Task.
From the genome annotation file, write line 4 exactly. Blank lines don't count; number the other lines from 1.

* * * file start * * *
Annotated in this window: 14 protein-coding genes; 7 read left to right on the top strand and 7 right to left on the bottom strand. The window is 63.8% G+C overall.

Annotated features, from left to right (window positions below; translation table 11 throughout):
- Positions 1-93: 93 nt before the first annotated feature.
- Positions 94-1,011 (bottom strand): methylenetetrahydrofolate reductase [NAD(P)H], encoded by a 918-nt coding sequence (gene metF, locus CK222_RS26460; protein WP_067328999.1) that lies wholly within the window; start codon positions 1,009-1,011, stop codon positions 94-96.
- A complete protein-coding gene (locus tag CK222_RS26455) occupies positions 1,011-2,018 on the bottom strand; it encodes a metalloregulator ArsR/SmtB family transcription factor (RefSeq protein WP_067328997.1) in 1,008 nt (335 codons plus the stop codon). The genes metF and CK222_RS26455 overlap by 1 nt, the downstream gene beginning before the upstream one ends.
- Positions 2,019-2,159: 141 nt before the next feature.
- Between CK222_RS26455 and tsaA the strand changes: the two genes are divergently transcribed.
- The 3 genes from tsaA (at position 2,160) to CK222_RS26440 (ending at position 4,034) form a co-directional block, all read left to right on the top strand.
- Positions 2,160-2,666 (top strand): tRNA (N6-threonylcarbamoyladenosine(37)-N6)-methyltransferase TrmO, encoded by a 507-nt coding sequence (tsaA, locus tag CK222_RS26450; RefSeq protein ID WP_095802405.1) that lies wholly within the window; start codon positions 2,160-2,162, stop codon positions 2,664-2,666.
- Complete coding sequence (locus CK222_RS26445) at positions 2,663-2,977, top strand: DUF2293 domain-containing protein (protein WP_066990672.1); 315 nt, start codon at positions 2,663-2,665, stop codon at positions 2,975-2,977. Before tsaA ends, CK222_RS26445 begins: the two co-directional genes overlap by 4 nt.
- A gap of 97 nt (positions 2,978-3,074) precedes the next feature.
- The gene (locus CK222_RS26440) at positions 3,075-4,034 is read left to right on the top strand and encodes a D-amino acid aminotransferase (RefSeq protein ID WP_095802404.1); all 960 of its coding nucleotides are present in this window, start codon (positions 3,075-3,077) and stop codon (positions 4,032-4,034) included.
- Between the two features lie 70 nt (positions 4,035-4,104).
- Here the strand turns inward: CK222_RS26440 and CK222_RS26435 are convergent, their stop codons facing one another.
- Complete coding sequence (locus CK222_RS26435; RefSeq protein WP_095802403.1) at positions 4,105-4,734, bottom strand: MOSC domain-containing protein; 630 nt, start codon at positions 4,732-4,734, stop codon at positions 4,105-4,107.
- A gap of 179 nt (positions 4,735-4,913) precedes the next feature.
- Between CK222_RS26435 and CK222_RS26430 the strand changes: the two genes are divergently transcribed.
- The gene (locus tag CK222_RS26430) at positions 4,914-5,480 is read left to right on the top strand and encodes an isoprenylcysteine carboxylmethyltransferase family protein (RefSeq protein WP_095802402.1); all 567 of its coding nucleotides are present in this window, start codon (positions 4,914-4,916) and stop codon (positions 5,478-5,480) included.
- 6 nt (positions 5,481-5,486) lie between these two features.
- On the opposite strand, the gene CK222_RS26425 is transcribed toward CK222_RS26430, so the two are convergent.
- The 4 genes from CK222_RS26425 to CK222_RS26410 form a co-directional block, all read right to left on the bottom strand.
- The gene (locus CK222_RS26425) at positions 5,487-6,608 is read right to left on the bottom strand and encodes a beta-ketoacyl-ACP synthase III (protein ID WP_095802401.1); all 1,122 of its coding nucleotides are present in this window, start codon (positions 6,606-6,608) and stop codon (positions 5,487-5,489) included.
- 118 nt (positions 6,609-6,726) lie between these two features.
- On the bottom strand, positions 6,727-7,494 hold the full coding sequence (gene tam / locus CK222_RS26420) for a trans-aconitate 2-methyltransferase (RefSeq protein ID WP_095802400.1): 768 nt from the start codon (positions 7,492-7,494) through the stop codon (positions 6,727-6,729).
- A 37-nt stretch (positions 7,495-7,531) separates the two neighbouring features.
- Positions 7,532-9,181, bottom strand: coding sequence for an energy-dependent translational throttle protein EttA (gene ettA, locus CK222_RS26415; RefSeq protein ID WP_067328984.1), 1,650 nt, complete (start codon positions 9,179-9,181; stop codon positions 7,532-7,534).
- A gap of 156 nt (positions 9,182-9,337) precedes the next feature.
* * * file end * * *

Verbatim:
- Positions 94-1,011 (bottom strand): methylenetetrahydrofolate reductase [NAD(P)H], encoded by a 918-nt coding sequence (gene metF, locus CK222_RS26460; protein WP_067328999.1) that lies wholly within the window; start codon positions 1,009-1,011, stop codon positions 94-96.